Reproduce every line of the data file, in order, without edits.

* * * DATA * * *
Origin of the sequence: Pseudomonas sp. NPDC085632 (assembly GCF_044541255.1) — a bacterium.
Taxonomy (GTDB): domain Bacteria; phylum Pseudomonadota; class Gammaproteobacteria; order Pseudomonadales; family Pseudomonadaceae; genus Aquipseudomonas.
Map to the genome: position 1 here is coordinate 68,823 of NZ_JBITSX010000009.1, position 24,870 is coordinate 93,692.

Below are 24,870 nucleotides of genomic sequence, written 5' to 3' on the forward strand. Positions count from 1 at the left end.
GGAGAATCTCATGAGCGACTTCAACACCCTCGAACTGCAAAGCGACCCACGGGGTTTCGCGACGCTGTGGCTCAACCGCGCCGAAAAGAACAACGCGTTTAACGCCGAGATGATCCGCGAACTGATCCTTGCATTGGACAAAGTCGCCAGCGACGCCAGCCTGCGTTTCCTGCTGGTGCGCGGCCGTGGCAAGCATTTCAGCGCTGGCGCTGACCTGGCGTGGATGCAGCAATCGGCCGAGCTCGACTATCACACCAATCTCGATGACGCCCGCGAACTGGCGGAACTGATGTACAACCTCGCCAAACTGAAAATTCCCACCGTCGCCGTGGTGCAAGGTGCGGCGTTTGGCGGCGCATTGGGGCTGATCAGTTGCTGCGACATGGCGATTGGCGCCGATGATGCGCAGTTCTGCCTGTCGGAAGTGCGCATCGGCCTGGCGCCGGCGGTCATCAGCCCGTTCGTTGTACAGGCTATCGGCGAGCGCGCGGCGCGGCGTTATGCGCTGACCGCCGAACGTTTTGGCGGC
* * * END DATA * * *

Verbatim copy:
Origin of the sequence: Pseudomonas sp. NPDC085632 (assembly GCF_044541255.1) — a bacterium.
Taxonomy (GTDB): domain Bacteria; phylum Pseudomonadota; class Gammaproteobacteria; order Pseudomonadales; family Pseudomonadaceae; genus Aquipseudomonas.
Map to the genome: position 1 here is coordinate 68,823 of NZ_JBITSX010000009.1, position 24,870 is coordinate 93,692.

Below are 24,870 nucleotides of genomic sequence, written 5' to 3' on the forward strand. Positions count from 1 at the left end.
GGAGAATCTCATGAGCGACTTCAACACCCTCGAACTGCAAAGCGACCCACGGGGTTTCGCGACGCTGTGGCTCAACCGCGCCGAAAAGAACAACGCGTTTAACGCCGAGATGATCCGCGAACTGATCCTTGCATTGGACAAAGTCGCCAGCGACGCCAGCCTGCGTTTCCTGCTGGTGCGCGGCCGTGGCAAGCATTTCAGCGCTGGCGCTGACCTGGCGTGGATGCAGCAATCGGCCGAGCTCGACTATCACACCAATCTCGATGACGCCCGCGAACTGGCGGAACTGATGTACAACCTCGCCAAACTGAAAATTCCCACCGTCGCCGTGGTGCAAGGTGCGGCGTTTGGCGGCGCATTGGGGCTGATCAGTTGCTGCGACATGGCGATTGGCGCCGATGATGCGCAGTTCTGCCTGTCGGAAGTGCGCATCGGCCTGGCGCCGGCGGTCATCAGCCCGTTCGTTGTACAGGCTATCGGCGAGCGCGCGGCGCGGCGTTATGCGCTGACCGCCGAACGTTTTGGCGGC